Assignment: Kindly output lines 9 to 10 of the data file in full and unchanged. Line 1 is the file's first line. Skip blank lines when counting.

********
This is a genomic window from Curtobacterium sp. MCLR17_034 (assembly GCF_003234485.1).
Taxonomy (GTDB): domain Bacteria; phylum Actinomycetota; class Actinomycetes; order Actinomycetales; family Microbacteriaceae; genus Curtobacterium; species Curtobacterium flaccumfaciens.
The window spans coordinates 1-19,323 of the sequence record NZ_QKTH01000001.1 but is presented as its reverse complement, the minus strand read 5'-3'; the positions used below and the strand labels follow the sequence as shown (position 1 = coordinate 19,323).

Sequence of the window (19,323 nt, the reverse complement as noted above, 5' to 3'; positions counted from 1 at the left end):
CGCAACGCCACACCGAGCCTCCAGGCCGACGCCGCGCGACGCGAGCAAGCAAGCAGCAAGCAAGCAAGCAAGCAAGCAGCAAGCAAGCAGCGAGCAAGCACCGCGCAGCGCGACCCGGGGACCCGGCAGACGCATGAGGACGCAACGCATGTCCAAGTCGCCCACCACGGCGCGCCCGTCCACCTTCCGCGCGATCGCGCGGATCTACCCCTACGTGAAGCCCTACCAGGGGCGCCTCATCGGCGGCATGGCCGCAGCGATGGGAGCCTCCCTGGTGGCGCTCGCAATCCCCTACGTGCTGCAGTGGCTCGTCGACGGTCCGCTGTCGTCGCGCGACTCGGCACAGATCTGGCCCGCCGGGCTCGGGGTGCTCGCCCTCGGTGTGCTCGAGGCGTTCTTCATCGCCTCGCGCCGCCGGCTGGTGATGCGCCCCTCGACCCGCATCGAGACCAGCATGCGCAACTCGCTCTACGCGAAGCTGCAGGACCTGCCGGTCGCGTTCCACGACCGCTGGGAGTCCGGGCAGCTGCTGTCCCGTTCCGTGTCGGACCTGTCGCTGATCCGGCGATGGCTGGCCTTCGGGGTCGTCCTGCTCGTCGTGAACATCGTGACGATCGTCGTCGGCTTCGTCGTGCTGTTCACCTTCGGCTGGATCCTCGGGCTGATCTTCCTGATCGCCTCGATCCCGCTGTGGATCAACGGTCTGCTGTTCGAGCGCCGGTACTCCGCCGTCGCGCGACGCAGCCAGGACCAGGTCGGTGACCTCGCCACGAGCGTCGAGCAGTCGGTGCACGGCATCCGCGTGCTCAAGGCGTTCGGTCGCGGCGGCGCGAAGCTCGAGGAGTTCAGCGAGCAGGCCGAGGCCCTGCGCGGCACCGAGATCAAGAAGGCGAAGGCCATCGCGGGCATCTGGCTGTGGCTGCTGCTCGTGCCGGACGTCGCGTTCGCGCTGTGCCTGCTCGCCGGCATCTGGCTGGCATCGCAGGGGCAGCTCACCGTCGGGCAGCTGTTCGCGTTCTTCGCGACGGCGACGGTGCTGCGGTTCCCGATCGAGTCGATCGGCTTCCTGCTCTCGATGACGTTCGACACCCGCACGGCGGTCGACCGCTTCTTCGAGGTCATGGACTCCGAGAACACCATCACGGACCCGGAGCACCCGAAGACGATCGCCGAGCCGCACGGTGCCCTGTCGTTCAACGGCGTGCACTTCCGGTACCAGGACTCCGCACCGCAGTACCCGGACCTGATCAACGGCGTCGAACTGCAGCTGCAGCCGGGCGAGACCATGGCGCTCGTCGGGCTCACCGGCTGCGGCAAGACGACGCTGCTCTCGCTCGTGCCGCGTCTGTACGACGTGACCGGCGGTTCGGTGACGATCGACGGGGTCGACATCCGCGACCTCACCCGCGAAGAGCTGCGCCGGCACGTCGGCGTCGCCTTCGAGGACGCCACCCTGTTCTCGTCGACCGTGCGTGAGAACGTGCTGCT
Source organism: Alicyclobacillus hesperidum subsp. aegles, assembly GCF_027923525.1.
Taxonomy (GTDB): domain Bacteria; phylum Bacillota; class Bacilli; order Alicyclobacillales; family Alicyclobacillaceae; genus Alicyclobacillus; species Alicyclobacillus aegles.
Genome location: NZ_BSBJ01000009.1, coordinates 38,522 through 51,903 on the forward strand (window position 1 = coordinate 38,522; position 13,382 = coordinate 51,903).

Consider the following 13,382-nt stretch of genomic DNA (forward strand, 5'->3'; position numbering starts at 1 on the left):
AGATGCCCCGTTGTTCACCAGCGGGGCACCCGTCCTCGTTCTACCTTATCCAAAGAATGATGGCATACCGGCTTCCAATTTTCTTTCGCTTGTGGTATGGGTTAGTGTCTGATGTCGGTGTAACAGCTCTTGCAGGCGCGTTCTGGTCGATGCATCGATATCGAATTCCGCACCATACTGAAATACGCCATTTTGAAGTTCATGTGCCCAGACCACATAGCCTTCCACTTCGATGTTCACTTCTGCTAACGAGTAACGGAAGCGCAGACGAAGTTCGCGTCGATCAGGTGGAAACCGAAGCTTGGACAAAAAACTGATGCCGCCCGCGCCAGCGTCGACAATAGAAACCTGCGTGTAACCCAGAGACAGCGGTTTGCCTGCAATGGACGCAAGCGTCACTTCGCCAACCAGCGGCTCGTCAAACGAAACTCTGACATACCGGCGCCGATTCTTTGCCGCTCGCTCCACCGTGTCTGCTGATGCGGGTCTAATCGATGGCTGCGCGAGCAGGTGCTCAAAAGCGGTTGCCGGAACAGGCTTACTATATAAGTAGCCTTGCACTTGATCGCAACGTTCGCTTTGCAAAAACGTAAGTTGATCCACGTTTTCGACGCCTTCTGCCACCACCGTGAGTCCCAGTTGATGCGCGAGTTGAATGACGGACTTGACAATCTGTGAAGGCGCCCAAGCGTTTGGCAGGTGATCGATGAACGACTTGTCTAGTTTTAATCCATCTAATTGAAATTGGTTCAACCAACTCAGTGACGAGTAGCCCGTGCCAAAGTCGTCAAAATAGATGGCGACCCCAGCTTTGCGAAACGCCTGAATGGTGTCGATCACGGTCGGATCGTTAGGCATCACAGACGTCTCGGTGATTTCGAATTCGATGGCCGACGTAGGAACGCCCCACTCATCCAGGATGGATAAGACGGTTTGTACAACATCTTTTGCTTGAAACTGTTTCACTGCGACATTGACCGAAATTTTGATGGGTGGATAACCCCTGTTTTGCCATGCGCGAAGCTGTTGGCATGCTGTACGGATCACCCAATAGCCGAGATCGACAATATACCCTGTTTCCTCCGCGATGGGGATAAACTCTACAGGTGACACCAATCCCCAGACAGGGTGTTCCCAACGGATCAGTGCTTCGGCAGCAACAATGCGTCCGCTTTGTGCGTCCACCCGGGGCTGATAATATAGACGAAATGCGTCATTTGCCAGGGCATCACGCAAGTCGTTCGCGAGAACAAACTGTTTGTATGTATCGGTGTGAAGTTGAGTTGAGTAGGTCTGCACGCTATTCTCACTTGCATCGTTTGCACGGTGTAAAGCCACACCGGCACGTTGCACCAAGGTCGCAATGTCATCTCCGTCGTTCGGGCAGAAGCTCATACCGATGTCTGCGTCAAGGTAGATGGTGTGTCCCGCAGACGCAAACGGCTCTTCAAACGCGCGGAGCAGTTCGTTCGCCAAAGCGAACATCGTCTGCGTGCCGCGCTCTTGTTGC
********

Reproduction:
Consider the following 13,382-nt stretch of genomic DNA (forward strand, 5'->3'; position numbering starts at 1 on the left):
AGATGCCCCGTTGTTCACCAGCGGGGCACCCGTCCTCGTTCTACCTTATCCAAAGAATGATGGCATACCGGCTTCCAATTTTCTTTCGCTTGTGGTATGGGTTAGTGTCTGATGTCGGTGTAACAGCTCTTGCAGGCGCGTTCTGGTCGATGCATCGATATCGAATTCCGCACCATACTGAAATACGCCATTTTGAAGTTCATGTGCCCAGACCACATAGCCTTCCACTTCGATGTTCACTTCTGCTAACGAGTAACGGAAGCGCAGACGAAGTTCGCGTCGATCAGGTGGAAACCGAAGCTTGGACAAAAAACTGATGCCGCCCGCGCCAGCGTCGACAATAGAAACCTGCGTGTAACCCAGAGACAGCGGTTTGCCTGCAATGGACGCAAGCGTCACTTCGCCAACCAGCGGCTCGTCAAACGAAACTCTGACATACCGGCGCCGATTCTTTGCCGCTCGCTCCACCGTGTCTGCTGATGCGGGTCTAATCGATGGCTGCGCGAGCAGGTGCTCAAAAGCGGTTGCCGGAACAGGCTTACTATATAAGTAGCCTTGCACTTGATCGCAACGTTCGCTTTGCAAAAACGTAAGTTGATCCACGTTTTCGACGCCTTCTGCCACCACCGTGAGTCCCAGTTGATGCGCGAGTTGAATGACGGACTTGACAATCTGTGAAGGCGCCCAAGCGTTTGGCAGGTGATCGATGAACGACTTGTCTAGTTTTAATCCATCTAATTGAAATTGGTTCAACCAACTCAGTGACGAGTAGCCCGTGCCAAAGTCGTCAAAATAGATGGCGACCCCAGCTTTGCGAAACGCCTGAATGGTGTCGATCACGGTCGGATCGTTAGGCATCACAGACGTCTCGGTGATTTCGAATTCGATGGCCGACGTAGGAACGCCCCACTCATCCAGGATGGATAAGACGGTTTGTACAACATCTTTTGCTTGAAACTGTTTCACTGCGACATTGACCGAAATTTTGATGGGTGGATAACCCCTGTTTTGCCATGCGCGAAGCTGTTGGCATGCTGTACGGATCACCCAATAGCCGAGATCGACAATATACCCTGTTTCCTCCGCGATGGGGATAAACTCTACAGGTGACACCAATCCCCAGACAGGGTGTTCCCAACGGATCAGTGCTTCGGCAGCAACAATGCGTCCGCTTTGTGCGTCCACCCGGGGCTGATAATATAGACGAAATGCGTCATTTGCCAGGGCATCACGCAAGTCGTTCGCGAGAACAAACTGTTTGTATGTATCGGTGTGAAGTTGAGTTGAGTAGGTCTGCACGCTATTCTCACTTGCATCGTTTGCACGGTGTAAAGCCACACCGGCACGTTGCACCAAGGTCGCAATGTCATCTCCGTCGTTCGGGCAGAAGCTCATACCGATGTCTGCGTCAAGGTAGATGGTGTGTCCCGCAGACGCAAACGGCTCTTCAAACGCGCGGAGCAGTTCGTTCGCCAAAGCGAACATCGTCTGCGTGCCGCGCTCTTGTTGC